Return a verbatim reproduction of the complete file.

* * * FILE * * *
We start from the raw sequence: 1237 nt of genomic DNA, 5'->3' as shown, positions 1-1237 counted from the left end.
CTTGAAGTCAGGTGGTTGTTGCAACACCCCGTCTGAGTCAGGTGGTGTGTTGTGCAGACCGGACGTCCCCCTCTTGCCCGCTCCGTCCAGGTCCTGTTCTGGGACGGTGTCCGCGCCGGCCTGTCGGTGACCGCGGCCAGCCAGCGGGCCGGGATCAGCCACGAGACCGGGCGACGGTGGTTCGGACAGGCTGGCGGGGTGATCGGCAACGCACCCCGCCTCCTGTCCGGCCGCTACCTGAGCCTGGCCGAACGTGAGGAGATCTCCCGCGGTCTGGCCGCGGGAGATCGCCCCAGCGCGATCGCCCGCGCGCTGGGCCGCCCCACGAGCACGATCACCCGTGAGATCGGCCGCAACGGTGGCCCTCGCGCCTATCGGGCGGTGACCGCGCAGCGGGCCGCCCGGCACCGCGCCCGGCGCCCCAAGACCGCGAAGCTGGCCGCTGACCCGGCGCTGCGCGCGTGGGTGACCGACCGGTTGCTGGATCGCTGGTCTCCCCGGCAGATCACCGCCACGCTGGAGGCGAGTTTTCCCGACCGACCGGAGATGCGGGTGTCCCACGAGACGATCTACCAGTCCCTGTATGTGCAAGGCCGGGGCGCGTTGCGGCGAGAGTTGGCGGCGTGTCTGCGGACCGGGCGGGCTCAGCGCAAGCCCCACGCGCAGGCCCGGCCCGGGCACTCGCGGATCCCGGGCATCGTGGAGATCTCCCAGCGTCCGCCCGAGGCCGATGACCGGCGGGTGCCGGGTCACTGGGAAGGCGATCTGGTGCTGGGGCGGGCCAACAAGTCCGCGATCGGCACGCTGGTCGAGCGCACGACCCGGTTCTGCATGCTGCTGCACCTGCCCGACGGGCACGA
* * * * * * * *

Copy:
We start from the raw sequence: 1237 nt of genomic DNA, 5'->3' as shown, positions 1-1237 counted from the left end.
CTTGAAGTCAGGTGGTTGTTGCAACACCCCGTCTGAGTCAGGTGGTGTGTTGTGCAGACCGGACGTCCCCCTCTTGCCCGCTCCGTCCAGGTCCTGTTCTGGGACGGTGTCCGCGCCGGCCTGTCGGTGACCGCGGCCAGCCAGCGGGCCGGGATCAGCCACGAGACCGGGCGACGGTGGTTCGGACAGGCTGGCGGGGTGATCGGCAACGCACCCCGCCTCCTGTCCGGCCGCTACCTGAGCCTGGCCGAACGTGAGGAGATCTCCCGCGGTCTGGCCGCGGGAGATCGCCCCAGCGCGATCGCCCGCGCGCTGGGCCGCCCCACGAGCACGATCACCCGTGAGATCGGCCGCAACGGTGGCCCTCGCGCCTATCGGGCGGTGACCGCGCAGCGGGCCGCCCGGCACCGCGCCCGGCGCCCCAAGACCGCGAAGCTGGCCGCTGACCCGGCGCTGCGCGCGTGGGTGACCGACCGGTTGCTGGATCGCTGGTCTCCCCGGCAGATCACCGCCACGCTGGAGGCGAGTTTTCCCGACCGACCGGAGATGCGGGTGTCCCACGAGACGATCTACCAGTCCCTGTATGTGCAAGGCCGGGGCGCGTTGCGGCGAGAGTTGGCGGCGTGTCTGCGGACCGGGCGGGCTCAGCGCAAGCCCCACGCGCAGGCCCGGCCCGGGCACTCGCGGATCCCGGGCATCGTGGAGATCTCCCAGCGTCCGCCCGAGGCCGATGACCGGCGGGTGCCGGGTCACTGGGAAGGCGATCTGGTGCTGGGGCGGGCCAACAAGTCCGCGATCGGCACGCTGGTCGAGCGCACGACCCGGTTCTGCATGCTGCTGCACCTGCCCGACGGGCACGA